in the or, i speak for the patient. by reminding doctors that she is allergic to x medications, i am advocating for my patient. if my patient has questions prior to going back to the or, we don't go until the patient feels comfortable with all the answers. when a patient in pre-op has a giant support system, part of what i do is advocate for them and their needs as well as the patient.
it's not "business as usual" per se, but explaining or translating jargon to both patient and critical family members is advocacy. making certain that a patient, once admitted to the health care industrial complex conveyor belt, with explanations in more jargon, explaining (in an academic center) who all these people are and why are they discussing all this goobldegook. it's is advocacy to explain to a patient and/or families exactly what each lab, test, procedure and surgery are done for, and also explaining that going through with x,y,z tests are over-ordering and that the patient has the right to refuse procedures, tests, labs, surgery until the patient understands the purpose of everything that is to happen
one last, but increasingly important aspect of nursing is using applied anthropology with our increasing number of immigrants whose customs are so entirely different from the way most americans live.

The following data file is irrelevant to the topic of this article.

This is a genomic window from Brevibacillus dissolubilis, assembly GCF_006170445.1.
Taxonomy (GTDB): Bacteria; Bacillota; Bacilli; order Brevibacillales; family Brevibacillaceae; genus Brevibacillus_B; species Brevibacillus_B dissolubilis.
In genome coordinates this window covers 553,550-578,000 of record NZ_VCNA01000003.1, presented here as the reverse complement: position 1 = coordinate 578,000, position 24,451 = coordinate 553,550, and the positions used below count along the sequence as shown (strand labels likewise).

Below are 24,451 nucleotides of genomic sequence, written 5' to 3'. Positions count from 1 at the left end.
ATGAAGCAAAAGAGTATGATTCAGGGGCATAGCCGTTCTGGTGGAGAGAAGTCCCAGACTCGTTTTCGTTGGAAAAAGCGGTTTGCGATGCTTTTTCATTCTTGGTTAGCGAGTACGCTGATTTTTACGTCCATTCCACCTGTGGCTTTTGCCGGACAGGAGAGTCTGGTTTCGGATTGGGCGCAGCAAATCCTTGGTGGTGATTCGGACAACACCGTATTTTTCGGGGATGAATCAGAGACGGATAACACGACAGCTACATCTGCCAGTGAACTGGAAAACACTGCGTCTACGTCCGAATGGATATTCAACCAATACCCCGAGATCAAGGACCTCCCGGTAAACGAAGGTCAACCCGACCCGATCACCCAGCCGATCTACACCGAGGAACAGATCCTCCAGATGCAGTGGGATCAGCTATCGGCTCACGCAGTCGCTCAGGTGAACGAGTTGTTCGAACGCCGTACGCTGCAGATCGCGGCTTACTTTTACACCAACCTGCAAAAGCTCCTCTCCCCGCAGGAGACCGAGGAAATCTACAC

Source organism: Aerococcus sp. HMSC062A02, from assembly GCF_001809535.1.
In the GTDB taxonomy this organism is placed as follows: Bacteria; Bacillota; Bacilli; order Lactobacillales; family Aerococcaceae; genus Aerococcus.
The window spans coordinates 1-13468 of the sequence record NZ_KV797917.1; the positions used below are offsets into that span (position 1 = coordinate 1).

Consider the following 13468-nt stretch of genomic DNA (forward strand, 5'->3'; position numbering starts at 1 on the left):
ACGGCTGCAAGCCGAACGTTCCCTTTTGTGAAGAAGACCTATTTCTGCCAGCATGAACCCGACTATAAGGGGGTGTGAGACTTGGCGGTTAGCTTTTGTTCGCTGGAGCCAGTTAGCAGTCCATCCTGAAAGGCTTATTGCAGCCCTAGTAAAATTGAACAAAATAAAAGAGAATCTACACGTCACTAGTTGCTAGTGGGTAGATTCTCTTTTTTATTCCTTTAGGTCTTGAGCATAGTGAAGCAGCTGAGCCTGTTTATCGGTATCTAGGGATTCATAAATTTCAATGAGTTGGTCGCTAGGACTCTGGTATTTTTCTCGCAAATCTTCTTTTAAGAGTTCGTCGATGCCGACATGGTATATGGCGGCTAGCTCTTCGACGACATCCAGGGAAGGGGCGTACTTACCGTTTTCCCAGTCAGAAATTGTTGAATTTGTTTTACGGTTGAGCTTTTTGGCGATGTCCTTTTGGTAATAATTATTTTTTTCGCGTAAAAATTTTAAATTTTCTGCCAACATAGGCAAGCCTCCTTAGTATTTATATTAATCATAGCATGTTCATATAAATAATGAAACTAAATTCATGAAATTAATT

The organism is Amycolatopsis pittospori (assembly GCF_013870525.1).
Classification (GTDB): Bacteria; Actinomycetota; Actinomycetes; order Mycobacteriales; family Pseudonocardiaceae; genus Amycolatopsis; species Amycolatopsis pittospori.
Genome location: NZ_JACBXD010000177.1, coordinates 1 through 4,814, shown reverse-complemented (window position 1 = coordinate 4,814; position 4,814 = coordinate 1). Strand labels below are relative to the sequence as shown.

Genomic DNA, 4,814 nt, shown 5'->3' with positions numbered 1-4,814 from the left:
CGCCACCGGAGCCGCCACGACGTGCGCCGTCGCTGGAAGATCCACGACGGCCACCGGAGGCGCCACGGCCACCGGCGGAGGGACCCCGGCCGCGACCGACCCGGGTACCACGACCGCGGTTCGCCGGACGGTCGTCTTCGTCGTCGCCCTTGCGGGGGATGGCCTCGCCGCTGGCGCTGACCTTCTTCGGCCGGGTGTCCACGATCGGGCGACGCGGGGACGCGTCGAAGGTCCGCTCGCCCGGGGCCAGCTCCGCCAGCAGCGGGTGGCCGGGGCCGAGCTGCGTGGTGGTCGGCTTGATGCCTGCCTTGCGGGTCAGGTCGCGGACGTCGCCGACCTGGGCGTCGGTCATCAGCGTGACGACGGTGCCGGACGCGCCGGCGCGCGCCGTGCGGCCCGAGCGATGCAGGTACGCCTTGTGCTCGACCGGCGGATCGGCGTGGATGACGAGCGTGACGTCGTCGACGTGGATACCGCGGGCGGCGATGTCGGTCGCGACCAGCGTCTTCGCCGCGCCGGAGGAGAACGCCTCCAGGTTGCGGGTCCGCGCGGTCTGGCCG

simple, true story; i was checking in a sikh gentleman for surgery. he'd come from the floor wearing in turban, as it is essential for a true sikh man not to cut his hair, as one part of honoring his religious beleifs. he couldn't go to the or with his turban on. we discussed it, with the outcome required giving him a box of puffy blue hats, then pulling the curtain shut, so that he would not be exposed by anyone accidentally. he ended up using about 12 hats to make sure that his head was appropriately covered according to his religion. oddly, most nurses have been doing this partially as ojt. now it has a a formal name; culturally centered care, a brand new idea(?).
these are examples of patient advocacy. respecting not only what the patient requires, but ensuring that both little and large issues are taken care of to decrease stress, anxiety, being culturally and ethically sensitive.